We all need to remain awake to the needs of the folks we are writing for. You speak about that most eloquently. Big thanks.

    Gwen McCauley

    Reply
  2. Stephanie

    I’ve gotten the opportunity to learn from Andy one on one and he is a brilliant dude. These are such important tips!

    Reply
  3. Andy Hayes

    Aww, thanks everyone. Perhaps we should take a cue from Gwen and put a post it note on our laptop to remind us of who we’re writing for. Good idea.

    And Stephanie – flattery will get you everywhere 🙂

    Reply
  4. Anna

    I love this. I think many people confuse “brand” and business when blogging. While a blog can surely enhance and even create your brand, there’s no model for business within simply writing posts. It takes a combination of these (niche, composure, character) and some know-how editorially, legally, to have a real business.

    Good post.

    Reply
  5. Cam

    When I had the pleasure of meeting Andy a few months ago in Vancouver, I asked him what he thought the key ingredient to a successful blog was.

    His response has stuck with me because of its simplicity. “Endurance”

    I’ve learned firsthand that this tiny nugget of advice is probably the one most often overlooked. It’s not a sprint, its a marathon!

    Reply
  6. Jessica Skelton

    Great tips, especially for us newbies! Thanks for sharing!

    Reply
  7. Bryan

    All of these tips are definitely true. Sometimes people think that when they set up a website or a blog, then readers will just come in droves. That’s not quite true as any experienced blogger will tell you!

    Reply
  8. Matt

    Good advice, I’ve been getting slightly discouraged as of late, but maybe some of these tips will help.

    Reply
  9. Christy - Ordinary Traveler

    Great tips! I love the idea about asking for feedback from your piers. I have tried asking for feedback from my readers with no luck. I’ll have to try the other route.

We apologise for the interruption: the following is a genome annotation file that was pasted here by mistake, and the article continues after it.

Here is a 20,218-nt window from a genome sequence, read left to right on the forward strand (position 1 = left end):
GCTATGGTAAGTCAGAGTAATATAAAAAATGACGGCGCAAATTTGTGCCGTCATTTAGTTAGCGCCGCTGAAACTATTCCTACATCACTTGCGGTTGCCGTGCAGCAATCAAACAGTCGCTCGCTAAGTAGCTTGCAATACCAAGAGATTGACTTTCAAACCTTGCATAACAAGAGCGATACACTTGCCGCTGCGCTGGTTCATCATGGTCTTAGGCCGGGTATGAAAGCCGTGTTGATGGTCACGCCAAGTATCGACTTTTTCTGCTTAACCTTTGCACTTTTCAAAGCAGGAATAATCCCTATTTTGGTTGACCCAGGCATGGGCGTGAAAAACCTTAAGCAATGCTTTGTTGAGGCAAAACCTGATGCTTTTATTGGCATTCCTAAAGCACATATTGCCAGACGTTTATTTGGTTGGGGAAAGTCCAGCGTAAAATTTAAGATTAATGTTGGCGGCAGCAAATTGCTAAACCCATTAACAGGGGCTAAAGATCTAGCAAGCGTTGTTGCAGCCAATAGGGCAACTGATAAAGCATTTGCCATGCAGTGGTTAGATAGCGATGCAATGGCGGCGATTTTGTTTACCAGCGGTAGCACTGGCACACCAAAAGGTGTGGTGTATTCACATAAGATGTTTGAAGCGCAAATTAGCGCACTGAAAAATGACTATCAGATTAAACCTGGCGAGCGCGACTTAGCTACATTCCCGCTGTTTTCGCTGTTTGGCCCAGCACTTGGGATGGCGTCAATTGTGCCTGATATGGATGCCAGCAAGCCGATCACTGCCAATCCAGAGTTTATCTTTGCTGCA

I’m happy to hear that it takes a year or longer before blogs tend to get a good following. Maybe I can stop giving myself such a hard time now for not being an overnight success!! :p

    Reply
  10. Jeremy B

    Outstanding list! As a relatively new blogger, I admit I made some of these mistakes, especially the expectations of too much too soon. It’s been a nice journey of a year now and while it has taken time, it’s an enjoyable ride.

    I think more than the money aspect, you should enjoy what you are doing with travel blogging. The fact that it takes so long for many people to actually break through is a good test of how committed you are to this.

    Reply
  11. Nick Laborde

    Although I’m not a travel blogger, there is a travel component to my blog. This is great advice for any type of business. If you don’t know who your writing for then your writing for no one.

    My personal blogging goal is to be interesting and useful. Not everyone will find my blog interesting or useful but the right people will, thats who I write for.

    Reply
  12. Nedemgirl

    Great advice! Being persistent is really important too, things can’t just ‘happen’ overnight.

    Reply
  13. Craig

    I didn’t know Andy’s become a spunky girl since I last saw him her! At least he she still know what he she’s talking about! Good stuff, Andy 🙂

    Reply
  14. Craig Zabransky

    agree, agree, agree…..But the most important, know who your audience is, so important… why do they want/need to read you – or is it just for your Mum…

    Andy, thanks for being a SpunkyGirl for the day… this was so timely as I get ready to enter year2 of my blog.

    stay adventurous, Craig

    Reply